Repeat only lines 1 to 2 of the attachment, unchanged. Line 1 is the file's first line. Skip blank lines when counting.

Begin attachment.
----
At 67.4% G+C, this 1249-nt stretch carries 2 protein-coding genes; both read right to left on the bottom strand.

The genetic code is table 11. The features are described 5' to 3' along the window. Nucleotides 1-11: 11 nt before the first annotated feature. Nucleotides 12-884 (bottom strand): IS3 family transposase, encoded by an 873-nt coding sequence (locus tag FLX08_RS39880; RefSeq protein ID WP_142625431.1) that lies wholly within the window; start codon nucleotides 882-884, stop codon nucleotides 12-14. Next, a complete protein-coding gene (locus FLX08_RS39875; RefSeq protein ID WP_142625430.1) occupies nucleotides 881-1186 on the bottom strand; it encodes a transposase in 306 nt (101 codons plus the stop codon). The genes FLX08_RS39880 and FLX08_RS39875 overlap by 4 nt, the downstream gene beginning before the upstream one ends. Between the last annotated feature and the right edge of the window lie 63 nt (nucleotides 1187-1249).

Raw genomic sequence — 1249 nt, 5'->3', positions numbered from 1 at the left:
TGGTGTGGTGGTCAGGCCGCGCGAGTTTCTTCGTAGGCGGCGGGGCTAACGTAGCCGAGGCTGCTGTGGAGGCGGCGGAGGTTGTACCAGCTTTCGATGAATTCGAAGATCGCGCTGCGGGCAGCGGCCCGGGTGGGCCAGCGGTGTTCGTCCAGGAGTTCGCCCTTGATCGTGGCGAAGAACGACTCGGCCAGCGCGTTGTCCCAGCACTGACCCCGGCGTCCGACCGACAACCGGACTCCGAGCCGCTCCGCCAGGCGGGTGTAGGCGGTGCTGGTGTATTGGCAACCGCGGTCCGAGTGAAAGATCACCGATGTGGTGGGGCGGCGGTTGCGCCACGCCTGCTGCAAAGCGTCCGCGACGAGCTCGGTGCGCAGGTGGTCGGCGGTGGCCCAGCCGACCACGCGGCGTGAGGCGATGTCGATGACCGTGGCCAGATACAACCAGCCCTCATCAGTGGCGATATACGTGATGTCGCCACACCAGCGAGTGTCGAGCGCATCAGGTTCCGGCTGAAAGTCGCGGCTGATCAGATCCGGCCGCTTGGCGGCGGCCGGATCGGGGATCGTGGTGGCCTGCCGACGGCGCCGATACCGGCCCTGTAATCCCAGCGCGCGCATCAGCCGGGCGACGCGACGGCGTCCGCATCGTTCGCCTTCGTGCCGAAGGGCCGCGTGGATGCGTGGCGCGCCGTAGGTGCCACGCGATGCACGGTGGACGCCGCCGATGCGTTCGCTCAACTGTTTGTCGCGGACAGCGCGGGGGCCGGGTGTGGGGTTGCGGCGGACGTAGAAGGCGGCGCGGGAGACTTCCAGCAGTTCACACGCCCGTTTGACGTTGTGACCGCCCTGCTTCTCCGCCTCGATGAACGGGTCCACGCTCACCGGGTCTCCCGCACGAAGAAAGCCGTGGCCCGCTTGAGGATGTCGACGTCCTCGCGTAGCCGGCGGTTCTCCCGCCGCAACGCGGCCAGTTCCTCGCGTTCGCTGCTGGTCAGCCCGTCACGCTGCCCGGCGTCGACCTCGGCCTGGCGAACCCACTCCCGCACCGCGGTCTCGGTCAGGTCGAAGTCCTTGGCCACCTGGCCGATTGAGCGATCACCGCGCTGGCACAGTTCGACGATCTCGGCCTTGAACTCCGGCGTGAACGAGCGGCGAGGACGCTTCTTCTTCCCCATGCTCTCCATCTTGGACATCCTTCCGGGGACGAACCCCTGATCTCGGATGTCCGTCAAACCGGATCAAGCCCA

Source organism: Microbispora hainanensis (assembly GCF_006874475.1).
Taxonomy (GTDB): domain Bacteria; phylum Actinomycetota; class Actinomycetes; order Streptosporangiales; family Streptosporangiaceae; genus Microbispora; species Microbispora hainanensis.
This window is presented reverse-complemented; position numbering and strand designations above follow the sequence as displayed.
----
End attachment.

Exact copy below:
At 67.4% G+C, this 1249-nt stretch carries 2 protein-coding genes; both read right to left on the bottom strand.

The genetic code is table 11. The features are described 5' to 3' along the window. Nucleotides 1-11: 11 nt before the first annotated feature. Nucleotides 12-884 (bottom strand): IS3 family transposase, encoded by an 873-nt coding sequence (locus tag FLX08_RS39880; RefSeq protein ID WP_142625431.1) that lies wholly within the window; start codon nucleotides 882-884, stop codon nucleotides 12-14. Next, a complete protein-coding gene (locus FLX08_RS39875; RefSeq protein ID WP_142625430.1) occupies nucleotides 881-1186 on the bottom strand; it encodes a transposase in 306 nt (101 codons plus the stop codon). The genes FLX08_RS39880 and FLX08_RS39875 overlap by 4 nt, the downstream gene beginning before the upstream one ends. Between the last annotated feature and the right edge of the window lie 63 nt (nucleotides 1187-1249).